Mulwala Canal vital to local communities
The Mulwala Canal is vital to local farmers and their communities, according to Federal Minister for Agriculture and Water Resources, David Littleproud.
Minister Littleproud got to see first-hand the strategic importance and national significance of the iconic piece of infrastructure when he toured Murray Irrigation’s operational area last Thursday, November 8.
The tour, hosted by Murray Irrigation CEO Michael Renehan and Chairman Phil Snowden, included stops at the Mulwala Canal Offtake and The Drop hydroelectric pow- er station, before an official opening of the Finley Town Supply regulator.
Mr Renehan said the Minister was impressed by the scale of the company’s operations.
“We were able to show the Minister some of the upgrades we’ve made under the Commonwealth-funded PIIOP3 project,” Mr Renehan said.
“The Mulwala Canal is the backbone of our water delivery system, so it was good for him to see it in action.
“The Minister was also interested to know more about our customers and how the Mulwala Canal plays a part in supporting them.”
The recently upgraded Finley Town Supply regulator - one of 65 regulators upgraded under PIIOP3 – was officially opened as part of the morning’s tour.
“The Mulwala Canal is vital to farmers and their communities,” Minister Littleproud said.
“Upgrades like this (to the Finley Town Supply regulator) mean irrigators can make the best use of their water.
“I know that irrigators in the NSW Murray have been doing it tough with NSW yet to make an allocation to general security this year, but when it does rain, and it will, being able to get it when you need it makes all the difference.
“The new (Finley Town Supply) regulator will cut maintenance costs, increases safety and helps to future-proof water delivery in the region.”
During the visit regional leaders met with Minister Littleproud and told him the Murray Valley has nothing left to give to the basin plan and government must recognise the disproportionate impact of the plan has already placed on its communities.
Representatives from the Murray Regional Strategy Group, which includes community, industry, irrigation, Indigenous, council and farming organisations, met with the minister in Deniliquin to deliver a united message for the region.
Murray Valley Private Diverters Chair Andrew Hicks, who was a member of the delegation, said the group was “very frank” with the minister.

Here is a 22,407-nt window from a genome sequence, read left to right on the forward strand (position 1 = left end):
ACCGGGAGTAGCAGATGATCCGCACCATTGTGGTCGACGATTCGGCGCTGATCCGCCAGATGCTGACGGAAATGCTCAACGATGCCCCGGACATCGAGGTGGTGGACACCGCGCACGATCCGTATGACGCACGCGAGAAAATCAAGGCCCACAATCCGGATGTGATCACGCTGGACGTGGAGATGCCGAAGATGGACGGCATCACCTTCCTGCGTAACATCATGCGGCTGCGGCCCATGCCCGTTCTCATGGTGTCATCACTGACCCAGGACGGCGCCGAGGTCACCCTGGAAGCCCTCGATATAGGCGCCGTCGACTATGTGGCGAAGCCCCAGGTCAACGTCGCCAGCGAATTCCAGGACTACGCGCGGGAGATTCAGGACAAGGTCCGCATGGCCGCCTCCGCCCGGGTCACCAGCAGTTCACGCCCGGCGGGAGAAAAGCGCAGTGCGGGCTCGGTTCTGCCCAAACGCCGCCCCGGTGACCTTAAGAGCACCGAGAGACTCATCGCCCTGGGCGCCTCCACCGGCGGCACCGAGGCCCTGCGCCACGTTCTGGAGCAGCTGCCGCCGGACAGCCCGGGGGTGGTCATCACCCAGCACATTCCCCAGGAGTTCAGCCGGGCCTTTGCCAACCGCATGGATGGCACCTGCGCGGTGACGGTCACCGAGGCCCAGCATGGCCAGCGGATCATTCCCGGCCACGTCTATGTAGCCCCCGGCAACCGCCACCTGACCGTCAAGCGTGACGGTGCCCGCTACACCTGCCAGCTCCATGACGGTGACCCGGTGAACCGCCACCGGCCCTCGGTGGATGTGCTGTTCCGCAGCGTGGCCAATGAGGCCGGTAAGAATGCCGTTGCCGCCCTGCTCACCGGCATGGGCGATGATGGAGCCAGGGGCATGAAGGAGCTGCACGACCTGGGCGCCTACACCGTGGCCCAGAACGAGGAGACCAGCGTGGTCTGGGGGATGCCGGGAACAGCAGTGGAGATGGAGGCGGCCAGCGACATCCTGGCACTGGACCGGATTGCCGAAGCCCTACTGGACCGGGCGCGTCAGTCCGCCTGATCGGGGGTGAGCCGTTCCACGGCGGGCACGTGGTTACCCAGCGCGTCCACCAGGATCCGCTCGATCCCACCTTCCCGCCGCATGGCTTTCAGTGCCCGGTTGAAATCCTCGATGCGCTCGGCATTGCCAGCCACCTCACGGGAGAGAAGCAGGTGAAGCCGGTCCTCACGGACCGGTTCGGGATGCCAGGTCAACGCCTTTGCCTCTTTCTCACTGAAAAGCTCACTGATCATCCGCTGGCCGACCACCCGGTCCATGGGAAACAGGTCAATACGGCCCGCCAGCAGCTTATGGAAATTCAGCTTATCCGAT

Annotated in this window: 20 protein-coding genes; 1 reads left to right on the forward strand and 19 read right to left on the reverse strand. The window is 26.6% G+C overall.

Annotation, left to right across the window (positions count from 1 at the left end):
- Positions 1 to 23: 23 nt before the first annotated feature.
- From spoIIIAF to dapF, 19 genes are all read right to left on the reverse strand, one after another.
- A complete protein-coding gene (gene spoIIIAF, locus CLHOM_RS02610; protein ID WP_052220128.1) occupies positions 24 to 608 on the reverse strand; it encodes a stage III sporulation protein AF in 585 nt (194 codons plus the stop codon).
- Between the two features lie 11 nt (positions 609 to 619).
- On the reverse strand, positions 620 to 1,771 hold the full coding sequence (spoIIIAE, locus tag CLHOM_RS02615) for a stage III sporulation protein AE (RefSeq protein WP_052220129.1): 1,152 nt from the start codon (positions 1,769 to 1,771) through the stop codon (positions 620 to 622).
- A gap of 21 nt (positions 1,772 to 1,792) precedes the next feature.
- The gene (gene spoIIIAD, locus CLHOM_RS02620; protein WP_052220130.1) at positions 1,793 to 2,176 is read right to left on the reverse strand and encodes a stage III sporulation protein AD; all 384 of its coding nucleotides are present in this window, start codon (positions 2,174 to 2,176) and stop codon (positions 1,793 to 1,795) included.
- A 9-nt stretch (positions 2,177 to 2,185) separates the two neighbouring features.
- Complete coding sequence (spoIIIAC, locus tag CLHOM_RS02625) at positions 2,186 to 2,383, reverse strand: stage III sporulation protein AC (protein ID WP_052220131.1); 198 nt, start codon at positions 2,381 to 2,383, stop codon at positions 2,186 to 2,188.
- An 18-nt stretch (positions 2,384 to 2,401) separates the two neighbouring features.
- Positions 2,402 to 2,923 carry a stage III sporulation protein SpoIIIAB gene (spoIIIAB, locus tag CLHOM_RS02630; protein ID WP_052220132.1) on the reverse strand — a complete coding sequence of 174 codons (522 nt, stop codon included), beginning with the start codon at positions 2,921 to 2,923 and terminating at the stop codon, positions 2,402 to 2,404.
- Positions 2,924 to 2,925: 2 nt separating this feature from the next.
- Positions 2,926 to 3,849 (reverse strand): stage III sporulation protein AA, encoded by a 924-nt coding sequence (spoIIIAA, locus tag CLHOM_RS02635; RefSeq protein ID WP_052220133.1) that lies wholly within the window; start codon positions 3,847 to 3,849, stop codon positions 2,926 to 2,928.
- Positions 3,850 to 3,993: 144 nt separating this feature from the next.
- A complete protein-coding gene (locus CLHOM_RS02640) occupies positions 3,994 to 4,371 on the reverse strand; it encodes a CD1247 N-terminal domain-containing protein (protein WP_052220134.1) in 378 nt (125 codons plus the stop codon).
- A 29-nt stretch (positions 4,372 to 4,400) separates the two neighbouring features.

“We made it very clear that the Murray Val- ley is at tipping point. The Southern Basin has contributed 82% of the water recovered under the basin plan, and this does not factor in the contributions to the environment by the valley pre basin plan,” Mr Hicks said.
He said members of the group gave examples of why the Murray Valley cannot withstand further policy-driven negative impacts, which many are avoidable.
“A number of leaders described the consequences already being felt by the region and John Lolicato of the Wakool River Association left the minister in no doubt that the NSW Murray does not support further recovery of water entitlements under the 450GL. Instead, we urged the government to focus on 2750GL.
“We all want to ensure a healthy environment but to achieve this we believe a more flexible and adaptive approach is needed for the long term sustainability of the entire basin,” Mr Hicks said.
The Mulwala Canal
It is the largest irrigation canal in the Southern Hemisphere. The canal, starting at Lake Mulwala, diverts water from the Murray River across the southern Riverina plain to the Edward River at Deniliquin. The channel has an offtake capacity of 10,000 megalitres (ML) per day and annually supplies over 1,000,000 ML to 700,000 hectares (1,700,000 acres) in the Murray Irrigation Area. The canal was constructed between 1935 and 1942 around the same time as the Yarrawonga Weir.
Murray Irrigation Limited CEO Michael Renehan with Federal Water Minister Hon. David Littleproud last week.